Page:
Paradoxically, the only Silicon Valley titan not invited to the digital summit Wednesday at Trump Tower was Jack Dorsey, Twitter’s CEO, the favorite social media network of the president-elect. Dorsey had described the relationship as “problematic,” after the anathemas tweeted by Trump and after Twitter denied his election campaign the use of an anti-Hillary emoji. But apart from Twitter’s punitive exclusion, the rest of the elite was there: Tim Cook (Apple), Sheryl Sandberg (Facebook), Jeff Bezos (Amazon) and Larry Page (Google).
All the major players of the “digital-industrial” sector went to the Trump Tower in spite of the fact that they harshly criticized Trump and during the campaign supported and financed Clinton. Many in Silicon Valley criticized their rush to Trump’s court. Gizmodo, the irreverent news outlet of the Valley, wondered what might be the “supreme leader’s” punishment for disloyal subjects.
The moniker was a sarcastic reference to the “re-education session” Trump meted out to American journalists, summoned a couple of weeks ago by the “Manchurian” president. They, too, were called to the tower on Fifth Avenue for a meeting that soon turned into a “fucking firing squad,” according to one witness. Trump delivered a sound scolding to anchors and envoys of the TV networks. At some point, he even reproached CNN President Jeff Zucker: “Your network, everyone at CNN is a liar and you should be ashamed.”
As for the digital counterparts, Trump’s populist message in the de-industrialized regions of the Rust Celt had hardly impressed the technocrats and venture capitalists of the Left Coast. During the campaign, 145 tech luminaries signed an open letter against Trump. This initiative was led by Apple co-founder Steve Wozniak and Jimmy Wales of Wikipedia.
Yet the photos released by the press office portray a jovial gathering of digital oligopolists around Trump’s large table, the patriarch of the old economy and the new politics. It’s a singular image, since only a few months ago the president-elect had called for a boycott of Apple. Then, the maker of the iPhone refused the FBI’s request for access to the software code to pry open the phones of the San Bernardino bombers.
The generalissimos appointed by Trump to lead the control room of national security almost certainly agree on the need for access to Silicon Valley trade secrets to facilitate monitoring. Another area of dispute concerns the so-called “H-1B” visa for immigrants (mostly Asian and Indian) that Silicon Valley needs for specialized software programmers. The executives fear a potentially devastating threat from Trump’s protectionist and anti-immigration regime. But now Travis Kalanick of Uber and Elon Musk of Tesla and SpaceX, have been appointed as special advisers (previously Musk had described the Donald as “unacceptable,” and Kalanick had declared that in the event of Trump’s victory, he would emigrate to China).
The “surrender” is perhaps explained by the similarities between the high-tech industry, which concentrates a huge amount of wealth in very few hands, hidden behind the rhetoric of horizontal democratization, and the new government, armored by corporate interests, aligned behind a demagogue who deploys populist tweets to the rabble. Silicon Valley, with its liberal, ultra-meritocratic and hyper globalist ideology, might in fact find unsuspected convergence with the Trump regime.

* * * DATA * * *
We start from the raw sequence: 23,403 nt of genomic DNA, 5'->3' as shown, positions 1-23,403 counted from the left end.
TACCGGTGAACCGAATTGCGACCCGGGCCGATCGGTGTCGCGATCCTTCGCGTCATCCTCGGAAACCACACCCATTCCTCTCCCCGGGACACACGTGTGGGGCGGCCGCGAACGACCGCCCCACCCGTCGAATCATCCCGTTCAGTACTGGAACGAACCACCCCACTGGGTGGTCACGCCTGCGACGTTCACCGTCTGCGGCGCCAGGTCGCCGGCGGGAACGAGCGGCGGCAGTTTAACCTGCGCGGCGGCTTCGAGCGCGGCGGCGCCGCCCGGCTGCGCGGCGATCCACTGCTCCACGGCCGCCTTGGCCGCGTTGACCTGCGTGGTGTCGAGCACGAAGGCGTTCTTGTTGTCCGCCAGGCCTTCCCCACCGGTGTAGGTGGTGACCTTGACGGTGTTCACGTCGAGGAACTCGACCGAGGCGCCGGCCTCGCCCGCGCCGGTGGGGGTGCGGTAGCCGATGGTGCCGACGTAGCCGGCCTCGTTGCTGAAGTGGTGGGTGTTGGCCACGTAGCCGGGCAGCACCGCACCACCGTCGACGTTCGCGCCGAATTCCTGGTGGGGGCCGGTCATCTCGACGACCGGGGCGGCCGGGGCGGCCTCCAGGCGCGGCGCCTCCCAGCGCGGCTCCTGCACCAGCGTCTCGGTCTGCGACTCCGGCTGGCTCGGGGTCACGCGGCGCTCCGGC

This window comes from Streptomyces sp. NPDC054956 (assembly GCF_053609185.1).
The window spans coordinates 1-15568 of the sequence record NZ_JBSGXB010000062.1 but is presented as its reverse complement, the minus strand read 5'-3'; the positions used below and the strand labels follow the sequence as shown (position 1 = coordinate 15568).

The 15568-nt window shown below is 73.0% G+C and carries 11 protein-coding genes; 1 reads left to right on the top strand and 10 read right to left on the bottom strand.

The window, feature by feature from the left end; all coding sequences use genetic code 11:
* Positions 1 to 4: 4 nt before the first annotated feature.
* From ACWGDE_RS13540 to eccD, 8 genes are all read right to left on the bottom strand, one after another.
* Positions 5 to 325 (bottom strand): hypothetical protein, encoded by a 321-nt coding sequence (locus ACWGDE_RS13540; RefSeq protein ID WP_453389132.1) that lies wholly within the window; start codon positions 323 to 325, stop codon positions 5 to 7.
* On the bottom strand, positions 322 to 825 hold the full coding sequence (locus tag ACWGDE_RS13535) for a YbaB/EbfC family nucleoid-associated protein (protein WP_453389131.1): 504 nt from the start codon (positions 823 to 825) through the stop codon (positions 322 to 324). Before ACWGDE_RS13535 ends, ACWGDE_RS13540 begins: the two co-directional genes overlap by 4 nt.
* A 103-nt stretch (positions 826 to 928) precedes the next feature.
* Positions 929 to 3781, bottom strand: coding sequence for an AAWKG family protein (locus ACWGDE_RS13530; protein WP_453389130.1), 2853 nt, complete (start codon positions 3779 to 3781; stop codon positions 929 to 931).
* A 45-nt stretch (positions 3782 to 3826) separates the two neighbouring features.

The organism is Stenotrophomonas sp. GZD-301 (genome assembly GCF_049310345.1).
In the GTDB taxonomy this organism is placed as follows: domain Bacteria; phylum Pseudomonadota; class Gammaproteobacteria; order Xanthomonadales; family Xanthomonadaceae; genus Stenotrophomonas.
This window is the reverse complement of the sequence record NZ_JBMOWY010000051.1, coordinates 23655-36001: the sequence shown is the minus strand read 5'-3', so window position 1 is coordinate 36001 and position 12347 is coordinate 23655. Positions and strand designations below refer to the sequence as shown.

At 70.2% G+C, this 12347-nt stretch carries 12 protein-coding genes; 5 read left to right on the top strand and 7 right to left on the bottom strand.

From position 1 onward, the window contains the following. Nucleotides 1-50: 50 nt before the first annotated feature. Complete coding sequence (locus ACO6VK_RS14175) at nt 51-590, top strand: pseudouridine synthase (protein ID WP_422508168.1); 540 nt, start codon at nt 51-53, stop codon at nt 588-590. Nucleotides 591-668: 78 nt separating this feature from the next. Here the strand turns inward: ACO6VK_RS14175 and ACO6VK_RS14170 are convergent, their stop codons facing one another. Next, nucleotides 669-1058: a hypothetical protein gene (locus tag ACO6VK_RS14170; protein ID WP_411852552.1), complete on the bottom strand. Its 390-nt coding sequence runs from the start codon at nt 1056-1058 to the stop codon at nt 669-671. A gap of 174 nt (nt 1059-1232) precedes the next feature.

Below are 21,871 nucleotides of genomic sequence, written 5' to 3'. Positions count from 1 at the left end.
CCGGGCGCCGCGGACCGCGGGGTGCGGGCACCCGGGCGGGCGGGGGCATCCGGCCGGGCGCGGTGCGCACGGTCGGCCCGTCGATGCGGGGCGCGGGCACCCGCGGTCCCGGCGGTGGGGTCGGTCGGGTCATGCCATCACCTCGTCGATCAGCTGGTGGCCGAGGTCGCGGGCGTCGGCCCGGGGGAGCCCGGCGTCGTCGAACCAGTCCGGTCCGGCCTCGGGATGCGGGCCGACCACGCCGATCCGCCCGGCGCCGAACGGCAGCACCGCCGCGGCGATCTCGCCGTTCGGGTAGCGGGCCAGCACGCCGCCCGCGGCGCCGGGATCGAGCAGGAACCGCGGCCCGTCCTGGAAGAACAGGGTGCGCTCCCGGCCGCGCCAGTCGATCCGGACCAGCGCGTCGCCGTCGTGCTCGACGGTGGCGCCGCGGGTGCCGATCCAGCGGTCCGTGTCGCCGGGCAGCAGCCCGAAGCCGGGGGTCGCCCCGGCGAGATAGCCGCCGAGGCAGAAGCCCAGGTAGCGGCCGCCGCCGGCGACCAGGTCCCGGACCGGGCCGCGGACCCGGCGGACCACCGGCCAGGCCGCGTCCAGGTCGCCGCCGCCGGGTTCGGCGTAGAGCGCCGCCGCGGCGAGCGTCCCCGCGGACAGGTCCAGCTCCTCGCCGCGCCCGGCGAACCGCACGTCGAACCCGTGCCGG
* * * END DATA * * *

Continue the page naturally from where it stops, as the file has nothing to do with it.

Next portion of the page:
On Wednesday, Peter Thiel was a guest of honor. A counter-cultural figure in Silicon Valley, Thiel was the founder of the PayPal payment platform and is currently the largest shareholder in Facebook, which has made him fabulously wealthy. Thiel supported candidate Trump from the beginning, contributing $1.25 million to the campaign and speaking at the convention in Cleveland. In his role today as “technological adviser,” he says the maverick style of the leader could “revive the economy.” Given Trump’s cabinet nominations, it is hard not to read this as a code for mobility, digital insecurity, gig economy and a further landslide of traditional work patterns for the middle and productive classes.
TV networks and newspapers are Trump’s favorite scapegoats — he loves to disparage members of the press amid the whistles at his rallies, and he mocks The New York Times as an endangered dinosaur. The Silicon Valley platforms — which were instrumental in this era of the viral hoax on which Trump has built his success — are booming and correspond, at least to the rhetoric, of innovation and know-how as a supreme tool to “make America great again.” Compare that with his dubious promises to coal miners in Kentucky and West Virginia or Ohio’s long-suffering steel industry, both of which are close to the heart of his electoral base. The “digital industrial sector,” in contrast, is actually a strategic sector for the American global hegemony.
Furthermore, this group promises to be critical in the formulation of a new relationship with China.
Trump-era policies will be a test for privacy and protectionism in general, and for strategies that will drive an economy. The latter, as Fed Chair Janet Yellen hinted at when she announced an increase in interest rates, is delivered to the new president in a state of good fiscal health with minimal deficits, record productivity and full employment.
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